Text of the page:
|Security sector issues in Guantanamo Bay, Cuba|
|Lead NCP||United Kingdom|
|Supporting NCP(s)||None Selected|
|Description||Specific instance notified by an NGO regarding the activities of a US subsidiary of a UK-based company operating in Guantanamo Bay, Cuba.|
|Date||27 Aug 2014|
|Industry sector||Other service activities|
Read the initial assessment issued by the UK NCP concluding the specific instance - 10 December 2014
In August 2014 the UK NCP received a request for review from an NGO alleging that a US subsidiary of a UK-based company in the security sector had breached the human rights provisions of the Guidelines in Cuba. More specifically the NGO alleged that the company had contracted with the US Navy to provide support services to the Guantanamo Bay Naval Base in Cuba and that taking the contract is inconsistent with human rights obligations under the OECD Guidelines, as well as with the parent company’s own human rights policy.
The NGO wanted the company to cease to provide services under the contract, and also to provide the NGO with details of the contract, details of its policies, and due diligence relating to this and any similar contracts supporting US counter-terror operations, including any measures to mitigate adverse human rights impacts.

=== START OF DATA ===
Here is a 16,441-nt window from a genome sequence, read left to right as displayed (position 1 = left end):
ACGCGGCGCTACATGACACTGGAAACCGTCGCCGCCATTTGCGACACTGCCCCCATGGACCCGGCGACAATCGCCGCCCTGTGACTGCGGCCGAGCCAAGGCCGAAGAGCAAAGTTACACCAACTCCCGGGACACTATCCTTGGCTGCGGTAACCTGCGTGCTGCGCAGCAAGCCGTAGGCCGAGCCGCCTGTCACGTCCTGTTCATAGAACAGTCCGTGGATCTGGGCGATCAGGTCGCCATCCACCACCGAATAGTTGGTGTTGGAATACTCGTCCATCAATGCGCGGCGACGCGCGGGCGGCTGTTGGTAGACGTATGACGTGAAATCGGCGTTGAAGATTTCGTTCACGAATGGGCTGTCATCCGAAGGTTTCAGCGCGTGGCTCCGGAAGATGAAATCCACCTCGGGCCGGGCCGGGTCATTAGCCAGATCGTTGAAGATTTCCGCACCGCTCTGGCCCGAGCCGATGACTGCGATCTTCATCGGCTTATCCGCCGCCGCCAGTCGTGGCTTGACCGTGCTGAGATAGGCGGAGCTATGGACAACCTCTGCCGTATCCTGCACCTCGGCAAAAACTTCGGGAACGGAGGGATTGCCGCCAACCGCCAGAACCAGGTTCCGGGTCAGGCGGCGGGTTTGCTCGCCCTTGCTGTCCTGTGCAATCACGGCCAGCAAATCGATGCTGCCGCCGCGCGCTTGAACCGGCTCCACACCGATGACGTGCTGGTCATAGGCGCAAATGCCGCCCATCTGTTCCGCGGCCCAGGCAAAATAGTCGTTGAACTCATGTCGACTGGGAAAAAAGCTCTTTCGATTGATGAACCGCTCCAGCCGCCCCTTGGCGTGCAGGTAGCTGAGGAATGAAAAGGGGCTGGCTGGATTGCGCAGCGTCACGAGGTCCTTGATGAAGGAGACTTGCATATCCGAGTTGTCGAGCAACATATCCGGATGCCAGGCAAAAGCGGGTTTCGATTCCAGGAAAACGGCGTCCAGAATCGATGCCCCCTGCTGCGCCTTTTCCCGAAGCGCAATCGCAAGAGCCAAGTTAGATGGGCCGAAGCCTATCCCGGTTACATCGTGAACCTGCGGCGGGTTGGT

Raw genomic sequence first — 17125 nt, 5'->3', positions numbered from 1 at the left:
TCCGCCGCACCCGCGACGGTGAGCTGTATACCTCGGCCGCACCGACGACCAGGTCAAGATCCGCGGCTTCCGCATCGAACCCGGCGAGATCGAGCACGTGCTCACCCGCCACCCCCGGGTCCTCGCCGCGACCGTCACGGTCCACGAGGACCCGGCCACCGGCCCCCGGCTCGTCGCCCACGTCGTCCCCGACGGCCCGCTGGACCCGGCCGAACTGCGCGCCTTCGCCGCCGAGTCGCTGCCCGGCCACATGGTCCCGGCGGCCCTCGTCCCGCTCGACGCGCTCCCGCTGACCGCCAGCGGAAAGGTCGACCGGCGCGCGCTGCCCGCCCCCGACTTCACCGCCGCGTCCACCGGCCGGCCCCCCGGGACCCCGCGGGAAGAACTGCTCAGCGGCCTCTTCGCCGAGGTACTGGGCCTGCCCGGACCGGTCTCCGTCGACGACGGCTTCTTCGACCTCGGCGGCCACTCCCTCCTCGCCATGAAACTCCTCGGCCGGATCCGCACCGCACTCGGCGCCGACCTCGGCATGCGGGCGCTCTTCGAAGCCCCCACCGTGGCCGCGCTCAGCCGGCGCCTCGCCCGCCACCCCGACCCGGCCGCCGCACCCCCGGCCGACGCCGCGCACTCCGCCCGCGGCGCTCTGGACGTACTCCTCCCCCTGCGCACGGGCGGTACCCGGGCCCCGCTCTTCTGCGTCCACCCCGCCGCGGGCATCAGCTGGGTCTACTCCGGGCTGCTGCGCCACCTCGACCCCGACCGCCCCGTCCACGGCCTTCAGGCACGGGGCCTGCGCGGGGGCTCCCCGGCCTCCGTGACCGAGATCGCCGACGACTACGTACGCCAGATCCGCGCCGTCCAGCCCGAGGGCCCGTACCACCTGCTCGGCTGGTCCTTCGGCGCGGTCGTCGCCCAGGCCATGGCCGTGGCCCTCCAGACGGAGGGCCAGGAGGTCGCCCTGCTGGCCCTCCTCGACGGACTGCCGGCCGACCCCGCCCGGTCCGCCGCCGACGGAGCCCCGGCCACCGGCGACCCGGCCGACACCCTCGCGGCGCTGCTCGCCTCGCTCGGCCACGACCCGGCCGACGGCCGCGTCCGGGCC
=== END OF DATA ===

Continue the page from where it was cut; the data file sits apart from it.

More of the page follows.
The NCP undertook and initial assessment, during the course of which it contacted the company who accepted the invitation to respond to the allegations. The company denied the allegations and noted that its influence over the subsidiary’s decisions was limited by US Government foreign ownership and control procedures applying to companies that may access classified information or undertake classified tasks. The company also noted that it was divesting itself of the subsidiary, and has subsequently confirmed that the subsidiary has been divested.
After conducting its initial assessment the UK NCP concluded that the specific instance did not merit further consideration by the UK NCP and recommended that the NGO submit their request to the US NCP. This conclusion does not mean that the UK NCP is making any finding about whether the issues raised are material and substantiated.